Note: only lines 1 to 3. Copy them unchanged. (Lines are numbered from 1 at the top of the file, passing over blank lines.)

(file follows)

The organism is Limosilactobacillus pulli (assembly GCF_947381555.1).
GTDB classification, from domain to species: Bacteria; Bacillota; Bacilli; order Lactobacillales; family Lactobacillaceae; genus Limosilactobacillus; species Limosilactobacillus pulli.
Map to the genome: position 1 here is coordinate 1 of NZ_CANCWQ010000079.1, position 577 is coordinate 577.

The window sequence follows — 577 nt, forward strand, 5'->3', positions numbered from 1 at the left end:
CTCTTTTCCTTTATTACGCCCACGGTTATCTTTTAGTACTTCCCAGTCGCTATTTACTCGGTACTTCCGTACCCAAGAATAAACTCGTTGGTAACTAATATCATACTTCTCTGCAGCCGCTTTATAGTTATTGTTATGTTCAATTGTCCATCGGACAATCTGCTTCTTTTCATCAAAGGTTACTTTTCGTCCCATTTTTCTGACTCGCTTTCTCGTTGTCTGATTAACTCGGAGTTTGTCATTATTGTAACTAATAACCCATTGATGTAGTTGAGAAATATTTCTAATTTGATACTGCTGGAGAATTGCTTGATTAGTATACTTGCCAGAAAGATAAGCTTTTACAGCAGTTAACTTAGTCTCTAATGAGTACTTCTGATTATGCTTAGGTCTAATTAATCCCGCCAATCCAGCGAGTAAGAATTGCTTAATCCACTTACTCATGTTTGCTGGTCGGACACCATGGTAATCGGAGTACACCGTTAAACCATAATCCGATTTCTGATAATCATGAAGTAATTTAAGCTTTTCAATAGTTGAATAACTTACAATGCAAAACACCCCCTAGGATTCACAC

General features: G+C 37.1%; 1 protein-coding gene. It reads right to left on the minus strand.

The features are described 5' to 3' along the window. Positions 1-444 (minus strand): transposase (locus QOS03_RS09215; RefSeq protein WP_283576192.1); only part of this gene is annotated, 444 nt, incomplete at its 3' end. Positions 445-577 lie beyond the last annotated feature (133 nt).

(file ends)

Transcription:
The organism is Limosilactobacillus pulli (assembly GCF_947381555.1).
GTDB classification, from domain to species: Bacteria; Bacillota; Bacilli; order Lactobacillales; family Lactobacillaceae; genus Limosilactobacillus; species Limosilactobacillus pulli.
Map to the genome: position 1 here is coordinate 1 of NZ_CANCWQ010000079.1, position 577 is coordinate 577.